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1066 Comparative Genomic Analysis of Adolescents and Young Adults Versus Elderly with Acute Myeloid Leukemia

Program: Oral and Poster Abstracts
Session: 617. Acute Myeloid Leukemia: Biology, Cytogenetics, and Molecular Markers in Diagnosis and Prognosis: Poster I
Hematology Disease Topics & Pathways:
AML, Diseases, Myeloid Malignancies
Saturday, December 5, 2020, 7:00 AM-3:30 PM

Hassan Awada, MD1*, Carmelo Gurnari, MD2*, Arda Durmaz3*, Simona Pagliuca, MD4, Misam Zawit, MBBS4*, Cassandra M Kerr, MS4* and Valeria Visconte, PhD4

1Department of Translational Hematology and Oncology Research, Taussig Cancer Institute, Cleveland Clinic, Cleveland, OH
2Department of Translational Hematology and Oncology Research, Taussig Cancer Institute, Cleveland Clinic, Cleveland
3Department of Systems biology and Bioinformatics, CWRU, cleveland
4Department of Translational Hematology and Oncology Research, Taussig Cancer Institute, Cleveland Clinic Foundation, Cleveland, OH

Prognosis and survival outcomes of acute myeloid leukemia (AML) strongly depend on age at diagnosis. In fact, long-term survival rates range from 60% in children and adolescent/young adults (AYA-AML: aged 15-39 years) to 10-15% in elderly patients (E-AML: aged >70 years). The currently available classification and prognostication models incorporate genomic features that include cytogenetics and molecular mutations based on adult AML clinical trials that mainly enroll patients outlying these two age categories. Consequently, prognostication models might still not account for the invariant genomic background of each subgroup. In this study, we aimed to dissect the genomic landscape of AYA-AML and E-AML cases in order to uncover patterns of distinct genomic features of important pathogenetic information, knowing how fundamental it is for the development of novel treatment approaches and more importantly for providing opportunities of individualization therapies.

We studied the clinical and genomic characteristics of fully annotated sets of 198 AYA-AML and 414 E-AML cases from the Cleveland Clinic and publicly available data. Median age at diagnosis was 31 years for AYA-AML (range: 16-39 years) and 76 years (range: 71-100 years) for E-AML patients with a significant male preponderance noted in the latter cohort (65% vs 46%, P<0.0001). Based on the 2016 WHO classification, AML subtypes were differently distributed within the two subgroups. Low-risk AML (PML-RARA AML, core-binding factor AML, and CEBPA biallelic AML) was more prevalent among AYA cases while a higher odd of secondary AML (sAML) was found in E-AML. Compared to AYA-AML, E-AML were more typically presenting with a less proliferative disease phenotype, as outlined by a lower bone marrow blast infiltration (median: 34% vs 51%, P=0.04) and a higher frequency of leukopenia at baseline (66% vs 27%, P=0.009). In terms of cytogenetic abnormalities, when compared with AYA-AML, E-AML cases harbored more complex karyotype (32% vs 13%, P=0.002) and other cytogenetic abnormalities e.g., -5/del(5q) (14% vs 2%, P<0.0001), -7/del(7q) (14% vs 5%, P=0.001), -17/del(17p) (5% vs 1%, P=0.02), del(20q) (4% vs <1%, P=0.01) and trisomy 8 (14% vs 5%, P=0.0007) while a significantly lower odd of -9/del(9q) (<1% vs 4%, P=0.006).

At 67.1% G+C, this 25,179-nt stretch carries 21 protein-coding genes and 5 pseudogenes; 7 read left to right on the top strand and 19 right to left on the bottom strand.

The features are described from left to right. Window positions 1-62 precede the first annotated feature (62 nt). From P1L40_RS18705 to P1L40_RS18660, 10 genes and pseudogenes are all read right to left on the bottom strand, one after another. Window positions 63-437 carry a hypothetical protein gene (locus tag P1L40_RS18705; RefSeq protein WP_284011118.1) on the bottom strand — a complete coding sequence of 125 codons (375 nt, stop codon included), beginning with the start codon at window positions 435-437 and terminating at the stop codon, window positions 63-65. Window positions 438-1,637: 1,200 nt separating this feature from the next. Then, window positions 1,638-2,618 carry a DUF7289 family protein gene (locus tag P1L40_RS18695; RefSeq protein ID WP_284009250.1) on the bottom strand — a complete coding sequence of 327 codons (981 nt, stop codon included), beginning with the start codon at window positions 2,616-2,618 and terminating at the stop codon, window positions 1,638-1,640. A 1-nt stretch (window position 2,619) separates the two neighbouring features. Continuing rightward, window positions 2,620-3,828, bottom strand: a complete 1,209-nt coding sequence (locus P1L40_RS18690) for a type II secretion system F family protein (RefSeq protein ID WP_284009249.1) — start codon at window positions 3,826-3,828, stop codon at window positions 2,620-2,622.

A total of 1092 somatic mutations were identified by next-generation sequencing of common myeloid genes. The AYA-AML cohort had a total of 249 mutations (ratio 1.25) while 843 mutations were reported in E-AML patients (ratio 2.04). Older patients, as compared to AYA-AML, had more mutations in age-related myeloid genes linked to clonal hematopoiesis, including mutations in DNMT3A (15% vs 6%, P=0.001), ASXL1 (14% vs 4%, P=0.0005), and TET2 (19% vs 7%, P=0.0002). As inferred from the cytogenetic comparisons, TP53 mutations were more frequently detected in E-AML (10% vs 2%, P=0.002) compared to AYA-AML, as they carried more chromosomal 5 and 17 abnormalities which are commonly associated with this genomic lesion. On the other hand, AYA-AML had a higher frequency of mutated WT1 gene (9% vs 2%, P=.0009). Multivariate Cox-Proportional hazard was performed to identify group-specific genomic lesions associated with survival in each cohort. In AYA-AML, normal karyotype (HR:0.59, P=0.02), t(15;17) translocation (HR:0.24, P=0.0001), inv(16)/t(8;21) (HR:0.52, P=0.02) and CEBPA biallelic (HR:0.50, P=0.02) were favorable lesions while complex karyotype had an adverse impact on survival (HR:3.0, P=0.0003). Moreover, while normal karyotype and t(15;17) translocation had a favorable impact in E-AML (HR:0.73, P=0.0001 and HR:0.28, P<0.0001, respectively), mutations in RUNX1 (HR:1.2, P=0.4), TET2 (HR:1.2, P=0.01), and TP53 (HR:1.97, P<0.0001) lead to worse outcomes.

In conclusion, we demonstrated that E-AML cases are typically characterized by mutations belonging to the genomic subgroups of DNA methylation and chromatin modifiers, which have been reported to occur in age-related hematopoiesis or CHIP. Moreover, the complexity of aberrations (including cytogenetics) emphasizes that in this group of patients AML arises from a stepwise mutation acquisition model. In contrast, AYA-AML are typically characterized by favorable cytogenetic translocations and less clonal instability, dominated by the enrichment in myeloid leukemia driver gene mutations such as WT1.

Disclosures: No relevant conflicts of interest to declare.

*signifies non-member of ASH